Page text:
Homebrew Recipe: The Murphy’s Holiday Cheer

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20121219_205941The first winter beer that I ever put my lips to was Samuel Adams’ hefty winter brew “Old Fezziwig Ale.” I think I was around 21 at the time, and to my uncultured beer-palate, the Boston-based brewery’s Christmas concoction was like getting punched in the mouth by a beer-soaked Christmas cookie. My friend Jon and I – who had purchased the brew as part of a Sam Adams winter 12-pack – both agreed that it was the worst beer that each of us had ever tasted. Looking back, I’m not surprised that we didn’t like the brew considering we both unusually defaulted to Labatt Blue, and I (shamefully) had a thing for Bud Light in aluminum bottles. We had no taste. There. I said it. Needless to say, we both tend to avoid winter warmers as a result of this early experience. Thankfully, our tastes in beer have matured significantly since then, and I’ve come to appreciate a good spiced beer though – admittedly – I don’t seek them out, as the memory of that first hit of Fezz still tends to linger.

It was for this reason that I felt a slight tinge of apprehension when my wife asked if I wanted to make a holiday beer to hand out to friends and family for this past Christmas season. Don’t get me wrong, I love brewing, and her proposal lent a certain validity to the results of my relatively newly-acquired hobby, but there’s a difference between giving beer to your drunk friends when they’re over for the evening, and openly distributing it to your colleagues.

Krystle’s chief complaint about my brewing was the lack of appeal to beer-drinkers who like things a little lighter (a problem that I recently overcompensated for with the Light Honey Ale). Because of this, we decided to try to devise a holiday brew that would have a lighter body, medium malt-flavor, and noticeable, but not overwhelming, spice notes. I found my starting point in Papazian’s Complete Joy of Hombrewing (page 220). I modified his “Holiday Cheer” recipe, which he claims is prize and heart-winning, and ended up with the following:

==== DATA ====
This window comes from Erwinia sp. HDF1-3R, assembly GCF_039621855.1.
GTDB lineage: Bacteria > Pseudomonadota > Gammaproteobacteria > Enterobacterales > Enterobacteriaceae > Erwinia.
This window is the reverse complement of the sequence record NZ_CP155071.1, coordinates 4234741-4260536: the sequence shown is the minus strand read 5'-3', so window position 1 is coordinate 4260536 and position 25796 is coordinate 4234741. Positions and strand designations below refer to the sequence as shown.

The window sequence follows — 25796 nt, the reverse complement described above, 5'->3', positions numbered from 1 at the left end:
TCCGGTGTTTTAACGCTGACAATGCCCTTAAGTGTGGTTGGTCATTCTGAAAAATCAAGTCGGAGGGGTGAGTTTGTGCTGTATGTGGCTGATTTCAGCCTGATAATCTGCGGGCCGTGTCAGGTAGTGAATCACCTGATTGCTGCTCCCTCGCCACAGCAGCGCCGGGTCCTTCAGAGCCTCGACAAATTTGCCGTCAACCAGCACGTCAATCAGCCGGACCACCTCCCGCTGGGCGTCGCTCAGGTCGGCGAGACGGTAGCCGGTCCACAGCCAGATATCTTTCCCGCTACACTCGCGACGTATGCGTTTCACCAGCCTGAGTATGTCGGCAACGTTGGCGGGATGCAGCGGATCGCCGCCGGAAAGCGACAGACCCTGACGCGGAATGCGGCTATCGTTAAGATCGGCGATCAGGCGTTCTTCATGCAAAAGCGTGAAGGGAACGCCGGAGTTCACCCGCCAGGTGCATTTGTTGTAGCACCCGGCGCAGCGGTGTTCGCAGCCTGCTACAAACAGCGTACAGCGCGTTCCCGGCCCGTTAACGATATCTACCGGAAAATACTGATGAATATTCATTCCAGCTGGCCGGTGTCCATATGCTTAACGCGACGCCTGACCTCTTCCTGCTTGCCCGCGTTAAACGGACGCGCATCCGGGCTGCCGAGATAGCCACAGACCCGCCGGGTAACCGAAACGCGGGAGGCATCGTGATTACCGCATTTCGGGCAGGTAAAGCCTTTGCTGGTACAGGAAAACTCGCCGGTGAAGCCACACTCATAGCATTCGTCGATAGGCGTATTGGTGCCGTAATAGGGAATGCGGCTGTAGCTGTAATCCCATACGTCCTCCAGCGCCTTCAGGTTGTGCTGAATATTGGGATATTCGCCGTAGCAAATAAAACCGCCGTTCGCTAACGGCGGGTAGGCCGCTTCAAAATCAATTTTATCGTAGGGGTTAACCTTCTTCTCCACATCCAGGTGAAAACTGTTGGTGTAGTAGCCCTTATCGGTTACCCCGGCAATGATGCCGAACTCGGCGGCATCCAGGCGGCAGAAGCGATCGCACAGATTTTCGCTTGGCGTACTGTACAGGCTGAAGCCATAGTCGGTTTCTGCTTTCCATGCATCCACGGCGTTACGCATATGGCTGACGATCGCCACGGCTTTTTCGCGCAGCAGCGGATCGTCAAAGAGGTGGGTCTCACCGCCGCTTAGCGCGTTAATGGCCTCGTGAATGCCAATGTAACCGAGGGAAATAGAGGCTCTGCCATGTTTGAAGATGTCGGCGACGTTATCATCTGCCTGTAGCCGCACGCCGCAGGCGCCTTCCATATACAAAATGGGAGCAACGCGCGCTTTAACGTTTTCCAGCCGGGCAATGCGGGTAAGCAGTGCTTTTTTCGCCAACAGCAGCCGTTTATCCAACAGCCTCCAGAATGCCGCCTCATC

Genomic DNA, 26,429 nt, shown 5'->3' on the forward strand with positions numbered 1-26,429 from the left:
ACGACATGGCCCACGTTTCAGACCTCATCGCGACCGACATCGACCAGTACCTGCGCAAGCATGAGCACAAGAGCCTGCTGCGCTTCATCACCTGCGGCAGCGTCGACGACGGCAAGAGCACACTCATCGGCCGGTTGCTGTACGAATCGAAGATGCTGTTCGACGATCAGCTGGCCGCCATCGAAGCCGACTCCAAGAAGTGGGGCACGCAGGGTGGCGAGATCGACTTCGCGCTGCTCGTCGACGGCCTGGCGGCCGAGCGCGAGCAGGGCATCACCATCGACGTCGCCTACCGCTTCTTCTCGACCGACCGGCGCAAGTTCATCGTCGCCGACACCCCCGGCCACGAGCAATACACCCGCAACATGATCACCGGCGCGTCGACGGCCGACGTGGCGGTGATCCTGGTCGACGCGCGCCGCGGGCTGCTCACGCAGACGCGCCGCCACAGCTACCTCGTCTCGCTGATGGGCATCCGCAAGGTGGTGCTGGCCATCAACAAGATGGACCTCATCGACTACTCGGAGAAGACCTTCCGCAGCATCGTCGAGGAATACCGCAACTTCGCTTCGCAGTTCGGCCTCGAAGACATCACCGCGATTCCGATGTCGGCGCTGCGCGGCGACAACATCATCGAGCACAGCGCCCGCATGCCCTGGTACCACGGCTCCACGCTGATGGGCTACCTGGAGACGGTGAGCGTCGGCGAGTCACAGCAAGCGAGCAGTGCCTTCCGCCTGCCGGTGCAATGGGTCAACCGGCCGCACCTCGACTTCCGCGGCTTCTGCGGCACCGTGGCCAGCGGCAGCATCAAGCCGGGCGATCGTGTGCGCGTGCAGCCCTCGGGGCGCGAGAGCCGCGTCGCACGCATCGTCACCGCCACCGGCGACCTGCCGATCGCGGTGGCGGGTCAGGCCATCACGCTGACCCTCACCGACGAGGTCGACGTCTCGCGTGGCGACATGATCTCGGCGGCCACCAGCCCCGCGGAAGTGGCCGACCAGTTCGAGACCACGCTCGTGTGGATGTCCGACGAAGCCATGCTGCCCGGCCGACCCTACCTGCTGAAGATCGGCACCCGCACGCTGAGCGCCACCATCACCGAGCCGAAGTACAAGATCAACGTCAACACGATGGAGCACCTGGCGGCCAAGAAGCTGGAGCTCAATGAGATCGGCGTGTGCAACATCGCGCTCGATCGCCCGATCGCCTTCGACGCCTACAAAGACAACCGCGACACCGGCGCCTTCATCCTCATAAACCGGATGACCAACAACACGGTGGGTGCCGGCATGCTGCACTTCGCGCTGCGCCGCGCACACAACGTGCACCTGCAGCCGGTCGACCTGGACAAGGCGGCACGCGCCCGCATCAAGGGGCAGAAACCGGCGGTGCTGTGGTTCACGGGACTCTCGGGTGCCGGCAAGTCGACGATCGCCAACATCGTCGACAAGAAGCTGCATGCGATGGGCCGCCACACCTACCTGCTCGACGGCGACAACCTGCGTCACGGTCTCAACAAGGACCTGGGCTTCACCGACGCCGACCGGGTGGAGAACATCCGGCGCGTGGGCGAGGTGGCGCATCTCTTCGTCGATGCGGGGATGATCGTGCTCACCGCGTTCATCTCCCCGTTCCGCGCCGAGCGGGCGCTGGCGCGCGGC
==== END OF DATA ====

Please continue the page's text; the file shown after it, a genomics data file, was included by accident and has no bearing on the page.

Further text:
Grains: (Steep in 3 gallons of 150 degree water for 30 minutes)

  • ¾ lb. Crystal 10
  • ¼ lb. Black Patent

Fermentables:

  • 6 lbs Light LME
  • 1 lb. Wildflower Honey

Additions:

  • 2 oz Cascade (full boil)
  • Spices: (final 10 minutes)
    • 6 inches Cinnamon Stick
    • 1 oz peeled and sliced fresh ginger
    • Zested peels of 4 oranges
  • ½ oz Saaz (final 2 minutes)

WYEAST 1056 – American Ale

I brewed on October 27th, racked on November 5th, and bottled on November 12th. The final brew has a nice spiced aroma that complements, but in no way overwhelms, the smooth and light malty mouthfeel and noticeable hoppyness of the brew. The one complaint that I had was the surprising lightness of the beer (success) when held against the expectation of it being a winter warmer. Were I to make it heavier, additional malt (perhaps 2 lbs of amber or dark) would round it out nicely. My wife designed the labels, and we handed them out to work colleagues (although that’s hard to do when you’re a highschool teacher) and friends.334706_10100376388581320_1989011041_o

 

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